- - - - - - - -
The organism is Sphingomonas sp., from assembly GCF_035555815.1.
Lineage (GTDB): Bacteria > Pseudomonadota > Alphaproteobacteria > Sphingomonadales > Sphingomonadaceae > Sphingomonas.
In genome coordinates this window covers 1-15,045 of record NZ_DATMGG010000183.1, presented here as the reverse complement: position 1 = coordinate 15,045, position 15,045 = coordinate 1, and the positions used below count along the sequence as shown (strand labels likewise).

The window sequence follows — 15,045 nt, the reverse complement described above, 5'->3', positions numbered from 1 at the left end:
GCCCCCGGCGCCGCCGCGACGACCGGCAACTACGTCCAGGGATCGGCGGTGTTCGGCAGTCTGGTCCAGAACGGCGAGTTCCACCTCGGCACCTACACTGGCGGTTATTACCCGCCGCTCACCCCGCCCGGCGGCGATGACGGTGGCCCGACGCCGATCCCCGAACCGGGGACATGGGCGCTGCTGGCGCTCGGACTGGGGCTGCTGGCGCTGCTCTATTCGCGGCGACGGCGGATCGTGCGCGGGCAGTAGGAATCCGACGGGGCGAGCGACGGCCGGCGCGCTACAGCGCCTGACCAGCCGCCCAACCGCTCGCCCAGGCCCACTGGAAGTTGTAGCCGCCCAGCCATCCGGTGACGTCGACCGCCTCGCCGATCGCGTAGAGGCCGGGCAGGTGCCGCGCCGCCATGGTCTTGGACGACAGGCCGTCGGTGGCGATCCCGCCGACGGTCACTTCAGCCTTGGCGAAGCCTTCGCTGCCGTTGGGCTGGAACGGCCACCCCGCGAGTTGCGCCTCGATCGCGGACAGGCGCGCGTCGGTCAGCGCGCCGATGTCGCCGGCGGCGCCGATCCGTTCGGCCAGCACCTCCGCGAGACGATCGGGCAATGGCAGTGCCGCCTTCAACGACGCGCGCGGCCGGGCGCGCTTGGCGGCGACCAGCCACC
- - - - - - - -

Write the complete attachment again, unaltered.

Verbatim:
The organism is Sphingomonas sp., from assembly GCF_035555815.1.
Lineage (GTDB): Bacteria > Pseudomonadota > Alphaproteobacteria > Sphingomonadales > Sphingomonadaceae > Sphingomonas.
In genome coordinates this window covers 1-15,045 of record NZ_DATMGG010000183.1, presented here as the reverse complement: position 1 = coordinate 15,045, position 15,045 = coordinate 1, and the positions used below count along the sequence as shown (strand labels likewise).

The window sequence follows — 15,045 nt, the reverse complement described above, 5'->3', positions numbered from 1 at the left end:
GCCCCCGGCGCCGCCGCGACGACCGGCAACTACGTCCAGGGATCGGCGGTGTTCGGCAGTCTGGTCCAGAACGGCGAGTTCCACCTCGGCACCTACACTGGCGGTTATTACCCGCCGCTCACCCCGCCCGGCGGCGATGACGGTGGCCCGACGCCGATCCCCGAACCGGGGACATGGGCGCTGCTGGCGCTCGGACTGGGGCTGCTGGCGCTGCTCTATTCGCGGCGACGGCGGATCGTGCGCGGGCAGTAGGAATCCGACGGGGCGAGCGACGGCCGGCGCGCTACAGCGCCTGACCAGCCGCCCAACCGCTCGCCCAGGCCCACTGGAAGTTGTAGCCGCCCAGCCATCCGGTGACGTCGACCGCCTCGCCGATCGCGTAGAGGCCGGGCAGGTGCCGCGCCGCCATGGTCTTGGACGACAGGCCGTCGGTGGCGATCCCGCCGACGGTCACTTCAGCCTTGGCGAAGCCTTCGCTGCCGTTGGGCTGGAACGGCCACCCCGCGAGTTGCGCCTCGATCGCGGACAGGCGCGCGTCGGTCAGCGCGCCGATGTCGCCGGCGGCGCCGATCCGTTCGGCCAGCACCTCCGCGAGACGATCGGGCAATGGCAGTGCCGCCTTCAACGACGCGCGCGGCCGGGCGCGCTTGGCGGCGACCAGCCACC